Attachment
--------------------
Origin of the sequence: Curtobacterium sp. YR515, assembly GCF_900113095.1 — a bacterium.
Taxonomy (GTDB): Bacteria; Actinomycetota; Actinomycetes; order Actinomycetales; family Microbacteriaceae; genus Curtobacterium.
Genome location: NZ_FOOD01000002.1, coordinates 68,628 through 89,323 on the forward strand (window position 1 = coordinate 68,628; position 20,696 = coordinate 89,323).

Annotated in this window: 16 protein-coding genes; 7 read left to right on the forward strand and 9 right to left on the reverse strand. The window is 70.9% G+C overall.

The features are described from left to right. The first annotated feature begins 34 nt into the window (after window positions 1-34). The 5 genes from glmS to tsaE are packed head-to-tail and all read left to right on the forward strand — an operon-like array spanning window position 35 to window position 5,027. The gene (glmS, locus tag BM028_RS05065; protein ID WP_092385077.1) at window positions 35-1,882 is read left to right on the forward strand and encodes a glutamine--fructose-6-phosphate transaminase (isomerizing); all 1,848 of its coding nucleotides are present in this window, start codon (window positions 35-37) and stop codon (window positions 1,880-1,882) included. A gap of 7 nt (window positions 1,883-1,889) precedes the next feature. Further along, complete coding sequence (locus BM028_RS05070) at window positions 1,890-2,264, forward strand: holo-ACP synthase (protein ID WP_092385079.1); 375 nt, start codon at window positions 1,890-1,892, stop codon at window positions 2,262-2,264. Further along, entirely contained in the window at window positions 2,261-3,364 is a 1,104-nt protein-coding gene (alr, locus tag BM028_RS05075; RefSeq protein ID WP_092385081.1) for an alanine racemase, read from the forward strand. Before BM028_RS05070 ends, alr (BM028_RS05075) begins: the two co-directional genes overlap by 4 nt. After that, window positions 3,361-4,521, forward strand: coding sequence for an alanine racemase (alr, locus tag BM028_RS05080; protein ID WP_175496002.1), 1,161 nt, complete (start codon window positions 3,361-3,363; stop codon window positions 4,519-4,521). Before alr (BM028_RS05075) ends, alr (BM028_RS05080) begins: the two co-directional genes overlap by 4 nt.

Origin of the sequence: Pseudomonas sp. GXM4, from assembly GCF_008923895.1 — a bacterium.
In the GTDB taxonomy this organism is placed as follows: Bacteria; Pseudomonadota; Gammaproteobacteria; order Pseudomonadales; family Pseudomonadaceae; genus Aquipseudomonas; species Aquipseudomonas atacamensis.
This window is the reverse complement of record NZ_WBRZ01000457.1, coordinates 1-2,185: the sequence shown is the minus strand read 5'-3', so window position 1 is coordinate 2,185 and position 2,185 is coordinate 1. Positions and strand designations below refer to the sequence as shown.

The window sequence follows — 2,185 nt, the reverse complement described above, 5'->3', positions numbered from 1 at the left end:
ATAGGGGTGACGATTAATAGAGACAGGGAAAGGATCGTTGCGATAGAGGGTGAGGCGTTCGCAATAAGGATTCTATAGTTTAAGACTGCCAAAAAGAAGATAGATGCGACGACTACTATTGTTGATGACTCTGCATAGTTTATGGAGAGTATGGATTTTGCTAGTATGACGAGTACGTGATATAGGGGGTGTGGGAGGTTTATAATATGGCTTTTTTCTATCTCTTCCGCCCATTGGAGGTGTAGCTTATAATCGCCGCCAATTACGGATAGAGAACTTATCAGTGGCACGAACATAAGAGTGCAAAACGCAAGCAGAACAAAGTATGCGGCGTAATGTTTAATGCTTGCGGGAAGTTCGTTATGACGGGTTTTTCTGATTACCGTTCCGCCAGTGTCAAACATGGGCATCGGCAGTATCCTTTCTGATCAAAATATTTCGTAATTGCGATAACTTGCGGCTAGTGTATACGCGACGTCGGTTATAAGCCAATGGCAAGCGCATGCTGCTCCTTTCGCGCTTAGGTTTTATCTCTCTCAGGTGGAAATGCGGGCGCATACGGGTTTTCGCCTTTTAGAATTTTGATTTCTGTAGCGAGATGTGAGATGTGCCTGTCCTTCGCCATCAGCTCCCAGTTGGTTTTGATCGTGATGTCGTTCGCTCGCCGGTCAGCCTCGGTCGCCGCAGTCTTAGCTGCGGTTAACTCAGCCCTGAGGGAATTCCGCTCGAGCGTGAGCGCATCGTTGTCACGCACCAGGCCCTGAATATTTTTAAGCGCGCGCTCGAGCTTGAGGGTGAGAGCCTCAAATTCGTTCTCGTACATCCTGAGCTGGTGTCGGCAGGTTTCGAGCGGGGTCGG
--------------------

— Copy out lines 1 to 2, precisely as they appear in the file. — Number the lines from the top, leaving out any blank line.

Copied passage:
Origin of the sequence: Curtobacterium sp. YR515, assembly GCF_900113095.1 — a bacterium.
Taxonomy (GTDB): Bacteria; Actinomycetota; Actinomycetes; order Actinomycetales; family Microbacteriaceae; genus Curtobacterium.